T1 - The interactive effect of neighborhood peer cigarette use and 5HTTLPR genotype on individual cigarette use

AU - Daw, Jonathan Kyle

AU - Boardman, Jason D.

AU - Peterson, Rachel

AU - Smolen, Andrew

AU - Haberstick, Brett C.

AU - Ehringer, Marissa A.

AU - Ennett, Susan T.

AU - Foshee, Vangie A.

PY - 2014/1/1

Y1 - 2014/1/1

N2 - Background: Previous cross-sectional research has shown that adolescents' cigarette use is interactively associated with that of their school peers and their 5HTTLPR genotype, such that the cigarette use of persons with more copies of the 5HTTLPR*. S' allele is more dependent on school peers' cigarette use behaviors than their counterparts. This analysis seeks to extend this novel finding by examining whether the same conclusion can be reached when substituting neighborhood peers for school peers and examining the timing of the initiation of any and regular smoking in adolescence. Methods: This analysis employs an independent sample with longitudinal measures of cigarette use among 6th through 8th graders clustered in 82 neighborhoods, of whom 1098 contributed genetic data. The proportion of respondents who had ever smoked cigarettes by the first wave was calculated for each census block group in the study. 5HTTLPR genotype was assayed using the method of Whisman et al. (2011). The timing of any or regular smoking initiation and over four years were modeled as dependent variables using Cox proportional hazard models. Results: The interaction of neighborhood peer smoking behavior in the first wave and 5HTTLPR genotype statistically significantly predicted any smoking initiation (hazard ratio: 3.532; p-value. =. 0.002) and regular smoking initiation (hazard ratio: 5.686; p-value. =. 0.000), net of controls for sex, race/ethnicity, grade in the first wave of data, and parental educational attainment. These findings reach the same conclusions as previous cross-sectional research. Conclusions: These results differ in the model of gene-environment interaction that they support. The findings for any smoking initiation are consistent with the diathesis-stress model of gene-environment interaction; the findings for regular smoking initiation are consistent with the differential susceptibility model.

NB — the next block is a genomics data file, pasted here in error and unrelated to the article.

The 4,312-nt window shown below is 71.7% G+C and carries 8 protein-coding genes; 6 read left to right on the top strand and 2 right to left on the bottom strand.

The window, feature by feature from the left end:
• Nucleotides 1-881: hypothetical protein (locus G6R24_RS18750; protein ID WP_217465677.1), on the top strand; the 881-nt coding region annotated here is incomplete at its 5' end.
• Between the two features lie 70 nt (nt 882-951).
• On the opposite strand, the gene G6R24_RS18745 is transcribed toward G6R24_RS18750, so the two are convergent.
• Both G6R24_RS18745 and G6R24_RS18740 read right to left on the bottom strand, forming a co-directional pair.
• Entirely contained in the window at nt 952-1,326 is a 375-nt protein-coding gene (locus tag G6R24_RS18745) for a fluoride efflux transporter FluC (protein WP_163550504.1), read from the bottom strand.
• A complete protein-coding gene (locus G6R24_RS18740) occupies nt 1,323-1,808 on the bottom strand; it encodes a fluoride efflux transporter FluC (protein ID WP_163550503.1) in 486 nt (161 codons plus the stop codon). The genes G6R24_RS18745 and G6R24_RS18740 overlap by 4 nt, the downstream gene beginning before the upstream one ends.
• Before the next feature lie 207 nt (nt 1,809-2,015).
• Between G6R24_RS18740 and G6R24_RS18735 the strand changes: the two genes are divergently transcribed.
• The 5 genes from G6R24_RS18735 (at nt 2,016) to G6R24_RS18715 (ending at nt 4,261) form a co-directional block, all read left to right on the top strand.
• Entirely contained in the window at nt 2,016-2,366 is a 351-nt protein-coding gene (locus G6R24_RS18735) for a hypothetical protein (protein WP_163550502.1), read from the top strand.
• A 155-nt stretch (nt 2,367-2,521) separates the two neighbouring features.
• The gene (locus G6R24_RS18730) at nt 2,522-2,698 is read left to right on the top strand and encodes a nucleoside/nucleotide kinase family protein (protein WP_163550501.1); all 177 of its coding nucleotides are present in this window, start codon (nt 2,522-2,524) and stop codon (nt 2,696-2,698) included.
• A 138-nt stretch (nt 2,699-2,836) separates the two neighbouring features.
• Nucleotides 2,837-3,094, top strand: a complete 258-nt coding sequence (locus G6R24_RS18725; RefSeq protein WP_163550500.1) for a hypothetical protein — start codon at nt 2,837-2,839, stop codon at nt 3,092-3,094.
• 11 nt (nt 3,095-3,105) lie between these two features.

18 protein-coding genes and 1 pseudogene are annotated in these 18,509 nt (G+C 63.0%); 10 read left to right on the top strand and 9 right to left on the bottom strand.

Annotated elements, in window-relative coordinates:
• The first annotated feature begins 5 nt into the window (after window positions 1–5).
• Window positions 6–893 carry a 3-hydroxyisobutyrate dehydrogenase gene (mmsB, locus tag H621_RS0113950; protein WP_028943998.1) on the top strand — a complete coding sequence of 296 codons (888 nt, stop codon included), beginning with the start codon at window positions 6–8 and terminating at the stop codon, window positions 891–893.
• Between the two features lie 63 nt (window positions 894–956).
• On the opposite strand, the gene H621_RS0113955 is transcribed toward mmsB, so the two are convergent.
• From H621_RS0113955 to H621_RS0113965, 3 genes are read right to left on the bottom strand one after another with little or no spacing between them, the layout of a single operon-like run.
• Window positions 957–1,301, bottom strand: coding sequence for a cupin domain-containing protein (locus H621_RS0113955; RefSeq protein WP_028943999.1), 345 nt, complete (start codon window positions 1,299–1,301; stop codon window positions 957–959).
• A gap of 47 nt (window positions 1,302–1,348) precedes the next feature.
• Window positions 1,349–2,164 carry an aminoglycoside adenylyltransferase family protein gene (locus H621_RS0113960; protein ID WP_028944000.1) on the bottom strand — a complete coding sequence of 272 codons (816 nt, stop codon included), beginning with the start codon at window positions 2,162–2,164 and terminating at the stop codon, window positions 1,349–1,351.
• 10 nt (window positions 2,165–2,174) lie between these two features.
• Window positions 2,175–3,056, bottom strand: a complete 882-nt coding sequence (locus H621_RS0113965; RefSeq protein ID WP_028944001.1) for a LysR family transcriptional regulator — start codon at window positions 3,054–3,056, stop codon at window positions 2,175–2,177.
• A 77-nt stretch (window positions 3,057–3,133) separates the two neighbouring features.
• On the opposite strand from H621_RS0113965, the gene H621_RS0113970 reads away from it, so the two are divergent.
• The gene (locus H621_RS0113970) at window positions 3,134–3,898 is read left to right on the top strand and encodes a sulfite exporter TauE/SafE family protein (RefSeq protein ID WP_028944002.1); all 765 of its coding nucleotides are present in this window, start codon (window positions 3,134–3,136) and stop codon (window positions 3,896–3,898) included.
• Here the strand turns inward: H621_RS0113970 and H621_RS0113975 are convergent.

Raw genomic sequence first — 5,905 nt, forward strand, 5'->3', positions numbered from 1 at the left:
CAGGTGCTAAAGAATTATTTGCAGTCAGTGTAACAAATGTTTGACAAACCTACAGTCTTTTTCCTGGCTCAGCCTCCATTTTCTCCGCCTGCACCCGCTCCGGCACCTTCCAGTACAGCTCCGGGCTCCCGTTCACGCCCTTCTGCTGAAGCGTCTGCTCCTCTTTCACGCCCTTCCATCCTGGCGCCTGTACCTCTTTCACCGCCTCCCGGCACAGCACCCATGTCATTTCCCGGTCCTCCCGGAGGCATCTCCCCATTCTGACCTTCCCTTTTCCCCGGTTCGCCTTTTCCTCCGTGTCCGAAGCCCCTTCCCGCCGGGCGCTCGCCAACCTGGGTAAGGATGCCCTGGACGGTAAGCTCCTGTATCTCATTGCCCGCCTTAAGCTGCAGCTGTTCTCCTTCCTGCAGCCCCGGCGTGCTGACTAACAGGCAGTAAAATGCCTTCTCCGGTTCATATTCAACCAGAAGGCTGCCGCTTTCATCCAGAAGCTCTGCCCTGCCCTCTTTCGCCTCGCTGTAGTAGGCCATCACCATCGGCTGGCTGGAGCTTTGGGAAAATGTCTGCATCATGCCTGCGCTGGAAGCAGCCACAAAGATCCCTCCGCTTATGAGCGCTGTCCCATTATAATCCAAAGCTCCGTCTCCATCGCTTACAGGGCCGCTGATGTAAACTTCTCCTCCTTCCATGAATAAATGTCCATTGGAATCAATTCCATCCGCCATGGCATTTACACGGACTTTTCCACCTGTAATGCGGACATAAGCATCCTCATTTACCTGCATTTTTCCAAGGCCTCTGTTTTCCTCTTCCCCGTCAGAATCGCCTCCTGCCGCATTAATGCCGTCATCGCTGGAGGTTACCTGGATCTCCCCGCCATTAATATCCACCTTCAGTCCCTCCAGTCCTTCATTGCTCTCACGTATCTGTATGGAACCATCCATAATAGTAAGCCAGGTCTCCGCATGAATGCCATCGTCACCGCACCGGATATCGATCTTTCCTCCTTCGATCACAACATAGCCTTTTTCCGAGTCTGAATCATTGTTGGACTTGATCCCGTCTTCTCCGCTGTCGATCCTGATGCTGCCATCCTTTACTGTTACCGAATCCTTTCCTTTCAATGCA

AB - Background: Previous cross-sectional research has shown that adolescents' cigarette use is interactively associated with that of their school peers and their 5HTTLPR genotype, such that the cigarette use of persons with more copies of the 5HTTLPR*. S' allele is more dependent on school peers' cigarette use behaviors than their counterparts. This analysis seeks to extend this novel finding by examining whether the same conclusion can be reached when substituting neighborhood peers for school peers and examining the timing of the initiation of any and regular smoking in adolescence. Methods: This analysis employs an independent sample with longitudinal measures of cigarette use among 6th through 8th graders clustered in 82 neighborhoods, of whom 1098 contributed genetic data. The proportion of respondents who had ever smoked cigarettes by the first wave was calculated for each census block group in the study. 5HTTLPR genotype was assayed using the method of Whisman et al. (2011). The timing of any or regular smoking initiation and over four years were modeled as dependent variables using Cox proportional hazard models. Results: The interaction of neighborhood peer smoking behavior in the first wave and 5HTTLPR genotype statistically significantly predicted any smoking initiation (hazard ratio: 3.532; p-value. =. 0.002) and regular smoking initiation (hazard ratio: 5.686; p-value. =. 0.000), net of controls for sex, race/ethnicity, grade in the first wave of data, and parental educational attainment. These findings reach the same conclusions as previous cross-sectional research. Conclusions: These results differ in the model of gene-environment interaction that they support. The findings for any smoking initiation are consistent with the diathesis-stress model of gene-environment interaction; the findings for regular smoking initiation are consistent with the differential susceptibility model.